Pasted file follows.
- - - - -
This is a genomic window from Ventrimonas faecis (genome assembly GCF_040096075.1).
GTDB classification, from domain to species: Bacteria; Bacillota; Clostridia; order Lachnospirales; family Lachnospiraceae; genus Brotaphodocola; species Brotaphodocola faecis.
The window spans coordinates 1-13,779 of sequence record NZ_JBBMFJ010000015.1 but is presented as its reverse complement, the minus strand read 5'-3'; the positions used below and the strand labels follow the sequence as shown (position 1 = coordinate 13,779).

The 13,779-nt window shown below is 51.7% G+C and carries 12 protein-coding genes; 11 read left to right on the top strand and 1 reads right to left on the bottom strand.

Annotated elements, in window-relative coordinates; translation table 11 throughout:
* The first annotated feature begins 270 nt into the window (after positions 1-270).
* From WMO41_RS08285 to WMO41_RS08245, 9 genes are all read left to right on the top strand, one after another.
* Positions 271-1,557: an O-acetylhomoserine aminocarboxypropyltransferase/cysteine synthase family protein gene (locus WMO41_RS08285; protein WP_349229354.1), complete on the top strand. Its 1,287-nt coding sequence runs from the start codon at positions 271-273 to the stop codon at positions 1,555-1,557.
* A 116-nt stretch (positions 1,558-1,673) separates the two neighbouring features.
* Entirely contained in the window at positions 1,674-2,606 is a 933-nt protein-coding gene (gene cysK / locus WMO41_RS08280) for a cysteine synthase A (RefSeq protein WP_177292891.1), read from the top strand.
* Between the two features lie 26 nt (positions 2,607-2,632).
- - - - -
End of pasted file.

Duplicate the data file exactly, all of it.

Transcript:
This is a genomic window from Ventrimonas faecis (genome assembly GCF_040096075.1).
GTDB classification, from domain to species: Bacteria; Bacillota; Clostridia; order Lachnospirales; family Lachnospiraceae; genus Brotaphodocola; species Brotaphodocola faecis.
The window spans coordinates 1-13,779 of sequence record NZ_JBBMFJ010000015.1 but is presented as its reverse complement, the minus strand read 5'-3'; the positions used below and the strand labels follow the sequence as shown (position 1 = coordinate 13,779).

The 13,779-nt window shown below is 51.7% G+C and carries 12 protein-coding genes; 11 read left to right on the top strand and 1 reads right to left on the bottom strand.

Annotated elements, in window-relative coordinates; translation table 11 throughout:
* The first annotated feature begins 270 nt into the window (after positions 1-270).
* From WMO41_RS08285 to WMO41_RS08245, 9 genes are all read left to right on the top strand, one after another.
* Positions 271-1,557: an O-acetylhomoserine aminocarboxypropyltransferase/cysteine synthase family protein gene (locus WMO41_RS08285; protein WP_349229354.1), complete on the top strand. Its 1,287-nt coding sequence runs from the start codon at positions 271-273 to the stop codon at positions 1,555-1,557.
* A 116-nt stretch (positions 1,558-1,673) separates the two neighbouring features.
* Entirely contained in the window at positions 1,674-2,606 is a 933-nt protein-coding gene (gene cysK / locus WMO41_RS08280) for a cysteine synthase A (RefSeq protein WP_177292891.1), read from the top strand.
* Between the two features lie 26 nt (positions 2,607-2,632).